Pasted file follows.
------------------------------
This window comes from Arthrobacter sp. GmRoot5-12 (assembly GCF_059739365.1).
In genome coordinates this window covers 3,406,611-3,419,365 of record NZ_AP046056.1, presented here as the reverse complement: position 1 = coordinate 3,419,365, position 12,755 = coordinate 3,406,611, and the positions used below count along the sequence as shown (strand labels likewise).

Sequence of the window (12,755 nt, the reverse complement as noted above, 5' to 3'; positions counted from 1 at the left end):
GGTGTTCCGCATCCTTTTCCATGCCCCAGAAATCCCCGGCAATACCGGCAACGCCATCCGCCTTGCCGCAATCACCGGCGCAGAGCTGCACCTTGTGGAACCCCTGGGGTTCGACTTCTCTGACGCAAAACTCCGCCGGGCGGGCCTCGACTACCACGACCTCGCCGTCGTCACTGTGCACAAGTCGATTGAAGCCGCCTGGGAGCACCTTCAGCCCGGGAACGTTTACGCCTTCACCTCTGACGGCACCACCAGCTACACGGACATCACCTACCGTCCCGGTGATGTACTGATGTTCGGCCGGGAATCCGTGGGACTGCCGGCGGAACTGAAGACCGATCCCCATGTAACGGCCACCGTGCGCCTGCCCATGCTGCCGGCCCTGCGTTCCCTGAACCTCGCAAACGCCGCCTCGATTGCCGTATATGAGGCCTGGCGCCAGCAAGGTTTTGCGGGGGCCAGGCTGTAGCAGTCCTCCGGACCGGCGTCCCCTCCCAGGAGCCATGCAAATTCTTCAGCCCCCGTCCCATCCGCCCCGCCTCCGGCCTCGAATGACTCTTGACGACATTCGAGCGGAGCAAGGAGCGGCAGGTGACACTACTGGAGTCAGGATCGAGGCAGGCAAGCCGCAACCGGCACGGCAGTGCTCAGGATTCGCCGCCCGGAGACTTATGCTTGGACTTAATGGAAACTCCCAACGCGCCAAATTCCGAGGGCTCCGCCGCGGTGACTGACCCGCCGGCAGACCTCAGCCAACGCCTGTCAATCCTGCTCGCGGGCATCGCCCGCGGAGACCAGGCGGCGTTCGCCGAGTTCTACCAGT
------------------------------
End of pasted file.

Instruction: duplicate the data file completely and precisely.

This window comes from Arthrobacter sp. GmRoot5-12 (assembly GCF_059739365.1).
In genome coordinates this window covers 3,406,611-3,419,365 of record NZ_AP046056.1, presented here as the reverse complement: position 1 = coordinate 3,419,365, position 12,755 = coordinate 3,406,611, and the positions used below count along the sequence as shown (strand labels likewise).

Sequence of the window (12,755 nt, the reverse complement as noted above, 5' to 3'; positions counted from 1 at the left end):
GGTGTTCCGCATCCTTTTCCATGCCCCAGAAATCCCCGGCAATACCGGCAACGCCATCCGCCTTGCCGCAATCACCGGCGCAGAGCTGCACCTTGTGGAACCCCTGGGGTTCGACTTCTCTGACGCAAAACTCCGCCGGGCGGGCCTCGACTACCACGACCTCGCCGTCGTCACTGTGCACAAGTCGATTGAAGCCGCCTGGGAGCACCTTCAGCCCGGGAACGTTTACGCCTTCACCTCTGACGGCACCACCAGCTACACGGACATCACCTACCGTCCCGGTGATGTACTGATGTTCGGCCGGGAATCCGTGGGACTGCCGGCGGAACTGAAGACCGATCCCCATGTAACGGCCACCGTGCGCCTGCCCATGCTGCCGGCCCTGCGTTCCCTGAACCTCGCAAACGCCGCCTCGATTGCCGTATATGAGGCCTGGCGCCAGCAAGGTTTTGCGGGGGCCAGGCTGTAGCAGTCCTCCGGACCGGCGTCCCCTCCCAGGAGCCATGCAAATTCTTCAGCCCCCGTCCCATCCGCCCCGCCTCCGGCCTCGAATGACTCTTGACGACATTCGAGCGGAGCAAGGAGCGGCAGGTGACACTACTGGAGTCAGGATCGAGGCAGGCAAGCCGCAACCGGCACGGCAGTGCTCAGGATTCGCCGCCCGGAGACTTATGCTTGGACTTAATGGAAACTCCCAACGCGCCAAATTCCGAGGGCTCCGCCGCGGTGACTGACCCGCCGGCAGACCTCAGCCAACGCCTGTCAATCCTGCTCGCGGGCATCGCCCGCGGAGACCAGGCGGCGTTCGCCGAGTTCTACCAGT